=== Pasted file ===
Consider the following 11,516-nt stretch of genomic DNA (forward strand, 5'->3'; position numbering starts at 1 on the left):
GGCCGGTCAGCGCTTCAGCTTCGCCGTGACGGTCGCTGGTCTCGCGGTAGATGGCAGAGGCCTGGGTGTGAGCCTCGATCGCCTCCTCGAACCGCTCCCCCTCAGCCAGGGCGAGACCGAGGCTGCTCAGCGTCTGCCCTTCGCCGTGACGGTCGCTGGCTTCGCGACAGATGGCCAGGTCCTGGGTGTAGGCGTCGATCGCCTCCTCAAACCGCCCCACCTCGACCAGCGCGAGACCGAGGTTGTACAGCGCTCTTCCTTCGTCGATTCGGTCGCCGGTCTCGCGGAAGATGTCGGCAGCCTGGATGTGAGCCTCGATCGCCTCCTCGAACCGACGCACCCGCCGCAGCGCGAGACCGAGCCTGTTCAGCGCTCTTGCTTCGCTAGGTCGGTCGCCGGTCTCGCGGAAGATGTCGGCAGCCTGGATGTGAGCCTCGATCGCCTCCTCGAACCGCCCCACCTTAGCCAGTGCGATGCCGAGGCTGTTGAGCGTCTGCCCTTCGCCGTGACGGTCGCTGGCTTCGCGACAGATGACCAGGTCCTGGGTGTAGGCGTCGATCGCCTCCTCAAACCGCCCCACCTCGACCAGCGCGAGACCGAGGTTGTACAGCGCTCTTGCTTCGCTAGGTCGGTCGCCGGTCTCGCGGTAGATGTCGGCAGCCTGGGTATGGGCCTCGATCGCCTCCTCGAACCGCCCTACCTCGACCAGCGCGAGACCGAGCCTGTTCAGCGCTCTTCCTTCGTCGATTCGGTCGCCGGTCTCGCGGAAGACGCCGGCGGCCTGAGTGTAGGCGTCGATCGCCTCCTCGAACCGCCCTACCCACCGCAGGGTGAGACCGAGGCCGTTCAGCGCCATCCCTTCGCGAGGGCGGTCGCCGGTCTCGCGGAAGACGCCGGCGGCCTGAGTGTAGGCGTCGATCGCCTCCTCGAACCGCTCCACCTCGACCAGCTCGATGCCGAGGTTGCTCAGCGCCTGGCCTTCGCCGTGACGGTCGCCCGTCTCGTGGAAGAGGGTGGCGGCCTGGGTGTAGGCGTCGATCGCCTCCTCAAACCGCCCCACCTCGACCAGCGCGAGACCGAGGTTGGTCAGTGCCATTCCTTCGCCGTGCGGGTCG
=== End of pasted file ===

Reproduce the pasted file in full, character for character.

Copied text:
Consider the following 11,516-nt stretch of genomic DNA (forward strand, 5'->3'; position numbering starts at 1 on the left):
GGCCGGTCAGCGCTTCAGCTTCGCCGTGACGGTCGCTGGTCTCGCGGTAGATGGCAGAGGCCTGGGTGTGAGCCTCGATCGCCTCCTCGAACCGCTCCCCCTCAGCCAGGGCGAGACCGAGGCTGCTCAGCGTCTGCCCTTCGCCGTGACGGTCGCTGGCTTCGCGACAGATGGCCAGGTCCTGGGTGTAGGCGTCGATCGCCTCCTCAAACCGCCCCACCTCGACCAGCGCGAGACCGAGGTTGTACAGCGCTCTTCCTTCGTCGATTCGGTCGCCGGTCTCGCGGAAGATGTCGGCAGCCTGGATGTGAGCCTCGATCGCCTCCTCGAACCGACGCACCCGCCGCAGCGCGAGACCGAGCCTGTTCAGCGCTCTTGCTTCGCTAGGTCGGTCGCCGGTCTCGCGGAAGATGTCGGCAGCCTGGATGTGAGCCTCGATCGCCTCCTCGAACCGCCCCACCTTAGCCAGTGCGATGCCGAGGCTGTTGAGCGTCTGCCCTTCGCCGTGACGGTCGCTGGCTTCGCGACAGATGACCAGGTCCTGGGTGTAGGCGTCGATCGCCTCCTCAAACCGCCCCACCTCGACCAGCGCGAGACCGAGGTTGTACAGCGCTCTTGCTTCGCTAGGTCGGTCGCCGGTCTCGCGGTAGATGTCGGCAGCCTGGGTATGGGCCTCGATCGCCTCCTCGAACCGCCCTACCTCGACCAGCGCGAGACCGAGCCTGTTCAGCGCTCTTCCTTCGTCGATTCGGTCGCCGGTCTCGCGGAAGACGCCGGCGGCCTGAGTGTAGGCGTCGATCGCCTCCTCGAACCGCCCTACCCACCGCAGGGTGAGACCGAGGCCGTTCAGCGCCATCCCTTCGCGAGGGCGGTCGCCGGTCTCGCGGAAGACGCCGGCGGCCTGAGTGTAGGCGTCGATCGCCTCCTCGAACCGCTCCACCTCGACCAGCTCGATGCCGAGGTTGCTCAGCGCCTGGCCTTCGCCGTGACGGTCGCCCGTCTCGTGGAAGAGGGTGGCGGCCTGGGTGTAGGCGTCGATCGCCTCCTCAAACCGCCCCACCTCGACCAGCGCGAGACCGAGGTTGGTCAGTGCCATTCCTTCGCCGTGCGGGTCG